| |

Go to: Next · Previous · Contents · Search · Home |

MODELS: IMPORTANT DETAILS continued

What I said on the last few pages about t tests of ordinal variables and t tests of Likert-scale variables applies also to counts: t tests are usually OK, and they will fall over only when you have a small sample size and more than 70% of your subjects score zero counts (because then the sampling distribution of the difference between the means won't be close enough to normal).

When you are fitting lines or curves, you also have to worry about non-uniformity
of residuals. With counts, this worry is very real, because the variation in
a given count from sample to sample depends on how big the count is. For example,
the typical variation (standard deviation) in a count is usually simply the
square root of the count, so a count of about 400 injuries varies typically
by ±20, whereas a count of about 40 injuries varies typically by ±6.
I hope it's obvious that the residuals for injury counts of 400 will therefore
be much larger than those for counts of about 40. Rank transformation would
fix these non-uniform residuals, but better approaches are available: **binomial
regression**, **Poisson
regression**, **square-root transformation **and **arcsine-root transformation**.** **

**Binomial and Poisson Regression**

When counts have a smallish upper bound (e.g., the number
of injured players in a squad of 24 is at most 24), the counts from sample to
sample vary according to what is known as a **binomial distribution**. When
the upper bound is very large compared with the observed values of the count
(e.g., the number of spinal injuries in American football each year), the counts
have a **Poisson distribution**. With a good stats program, you can dial
up an analysis that uses either of these distributions. The result is a **binomial regression** or a
**Poisson regression**. In the Statistical Analysis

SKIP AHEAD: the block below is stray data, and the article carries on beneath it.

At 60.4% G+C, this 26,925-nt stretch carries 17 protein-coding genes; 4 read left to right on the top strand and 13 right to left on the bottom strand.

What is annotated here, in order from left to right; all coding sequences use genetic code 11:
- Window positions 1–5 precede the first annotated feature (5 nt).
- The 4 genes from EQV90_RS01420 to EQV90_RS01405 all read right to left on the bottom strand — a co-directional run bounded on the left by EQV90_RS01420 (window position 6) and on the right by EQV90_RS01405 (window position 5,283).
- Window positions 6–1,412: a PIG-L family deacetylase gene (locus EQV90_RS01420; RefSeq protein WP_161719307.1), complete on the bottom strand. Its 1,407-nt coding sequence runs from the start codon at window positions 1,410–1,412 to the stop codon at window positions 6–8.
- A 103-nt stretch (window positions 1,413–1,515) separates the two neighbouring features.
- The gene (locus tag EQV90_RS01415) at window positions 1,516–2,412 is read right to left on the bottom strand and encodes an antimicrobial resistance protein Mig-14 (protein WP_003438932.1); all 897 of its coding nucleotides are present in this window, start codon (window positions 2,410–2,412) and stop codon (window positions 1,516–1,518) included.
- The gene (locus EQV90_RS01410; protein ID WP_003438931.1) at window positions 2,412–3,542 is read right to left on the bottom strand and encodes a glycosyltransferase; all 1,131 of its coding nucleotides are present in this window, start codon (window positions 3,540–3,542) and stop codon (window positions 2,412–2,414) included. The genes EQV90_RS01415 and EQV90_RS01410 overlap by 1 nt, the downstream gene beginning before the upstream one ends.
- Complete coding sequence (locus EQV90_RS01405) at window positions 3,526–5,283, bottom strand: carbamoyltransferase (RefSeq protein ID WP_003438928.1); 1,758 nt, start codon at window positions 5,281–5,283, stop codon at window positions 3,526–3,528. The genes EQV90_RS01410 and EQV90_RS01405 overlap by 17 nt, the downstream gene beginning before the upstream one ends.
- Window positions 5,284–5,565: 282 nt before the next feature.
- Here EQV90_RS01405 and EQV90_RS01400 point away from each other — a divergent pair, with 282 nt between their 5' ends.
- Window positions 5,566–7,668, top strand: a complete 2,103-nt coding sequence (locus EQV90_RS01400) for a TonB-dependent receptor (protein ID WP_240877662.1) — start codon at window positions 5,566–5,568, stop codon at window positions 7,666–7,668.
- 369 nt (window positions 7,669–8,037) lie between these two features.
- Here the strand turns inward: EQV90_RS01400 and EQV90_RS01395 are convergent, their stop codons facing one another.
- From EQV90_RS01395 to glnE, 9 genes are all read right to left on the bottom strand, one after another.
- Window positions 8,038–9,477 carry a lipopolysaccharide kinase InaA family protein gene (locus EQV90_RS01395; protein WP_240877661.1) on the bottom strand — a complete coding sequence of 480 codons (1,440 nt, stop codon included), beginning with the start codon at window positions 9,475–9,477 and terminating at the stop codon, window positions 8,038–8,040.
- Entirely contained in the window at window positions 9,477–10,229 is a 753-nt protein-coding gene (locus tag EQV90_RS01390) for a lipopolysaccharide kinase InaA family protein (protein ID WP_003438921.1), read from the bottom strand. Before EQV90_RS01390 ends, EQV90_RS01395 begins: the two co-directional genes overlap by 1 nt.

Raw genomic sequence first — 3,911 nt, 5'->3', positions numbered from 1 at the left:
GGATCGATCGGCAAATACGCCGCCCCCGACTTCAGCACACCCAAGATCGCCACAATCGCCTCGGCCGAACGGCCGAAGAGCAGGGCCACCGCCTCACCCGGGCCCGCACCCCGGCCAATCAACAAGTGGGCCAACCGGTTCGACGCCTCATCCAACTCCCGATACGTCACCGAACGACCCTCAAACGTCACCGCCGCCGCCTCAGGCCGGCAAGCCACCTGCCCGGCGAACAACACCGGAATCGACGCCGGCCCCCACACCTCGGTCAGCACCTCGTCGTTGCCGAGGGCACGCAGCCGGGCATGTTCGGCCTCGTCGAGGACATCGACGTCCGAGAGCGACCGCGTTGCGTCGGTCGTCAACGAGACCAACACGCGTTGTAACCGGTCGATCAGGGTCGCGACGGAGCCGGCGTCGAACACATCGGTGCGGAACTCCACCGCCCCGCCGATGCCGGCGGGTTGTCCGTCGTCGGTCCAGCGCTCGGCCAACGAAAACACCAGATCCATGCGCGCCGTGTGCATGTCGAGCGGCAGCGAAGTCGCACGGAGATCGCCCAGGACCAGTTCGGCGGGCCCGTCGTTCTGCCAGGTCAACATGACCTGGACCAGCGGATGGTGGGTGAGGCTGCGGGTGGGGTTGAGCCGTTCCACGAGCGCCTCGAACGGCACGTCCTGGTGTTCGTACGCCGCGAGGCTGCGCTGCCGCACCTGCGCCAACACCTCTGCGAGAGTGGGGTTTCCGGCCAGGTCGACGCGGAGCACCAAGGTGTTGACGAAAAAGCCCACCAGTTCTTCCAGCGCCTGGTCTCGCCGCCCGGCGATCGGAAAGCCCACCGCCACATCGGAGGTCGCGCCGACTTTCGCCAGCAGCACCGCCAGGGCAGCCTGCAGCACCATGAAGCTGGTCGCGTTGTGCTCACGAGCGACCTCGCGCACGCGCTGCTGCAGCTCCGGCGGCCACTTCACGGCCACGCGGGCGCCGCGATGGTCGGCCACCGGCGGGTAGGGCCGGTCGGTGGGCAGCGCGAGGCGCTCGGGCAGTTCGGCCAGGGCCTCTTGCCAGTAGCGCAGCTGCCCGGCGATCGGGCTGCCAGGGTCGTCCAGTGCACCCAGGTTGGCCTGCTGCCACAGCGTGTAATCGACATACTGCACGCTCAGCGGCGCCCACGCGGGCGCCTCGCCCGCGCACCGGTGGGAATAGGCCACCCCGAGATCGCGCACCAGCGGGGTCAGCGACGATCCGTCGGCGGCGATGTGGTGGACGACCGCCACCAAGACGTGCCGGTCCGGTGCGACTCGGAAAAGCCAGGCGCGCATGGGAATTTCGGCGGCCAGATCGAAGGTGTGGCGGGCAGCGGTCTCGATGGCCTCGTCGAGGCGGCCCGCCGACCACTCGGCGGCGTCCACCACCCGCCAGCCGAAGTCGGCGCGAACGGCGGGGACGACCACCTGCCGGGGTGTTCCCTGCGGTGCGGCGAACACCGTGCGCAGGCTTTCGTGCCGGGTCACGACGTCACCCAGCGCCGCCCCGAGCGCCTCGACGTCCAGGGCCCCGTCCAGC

System, you can do these analyses with Proc Genmod. *Genmod* stands for **generalized linear modeling**, which is an advanced form of general linear modeling that allows for the properties of non-normally distributed variables such as counts and proportions based on counts.

Don't feel intimidated by *binomial* and *Poisson.* Are you happy
with the notion that the values of most variables have the bell-shaped normal
distribution? OK, counts or proportions of something
don't have the normal shape when the counts are small, so we need different
mathematics to describe their shapes, and different names for them. As counts
get larger, the shapes of the binomial and Poisson distributions tend towards
the normal shape. You still have the problem of non-uniform residuals, though,
because the variability from observation to observation for larger counts is
more (in absolute values) or less (in percentage terms) than for smaller counts.
Binomial and Poisson regressions and other forms of generalized linear modeling take care of the non-uniformity. For more on generalized linear modeling, in particular the specification and use of distributions and link functions, read this message I sent to the Sportscience email list in July 2004. .

**Square-root and Arcsine-root Transformation**

One way to deal with non-uniform residuals is to transform
the variable. We've seen that log transformation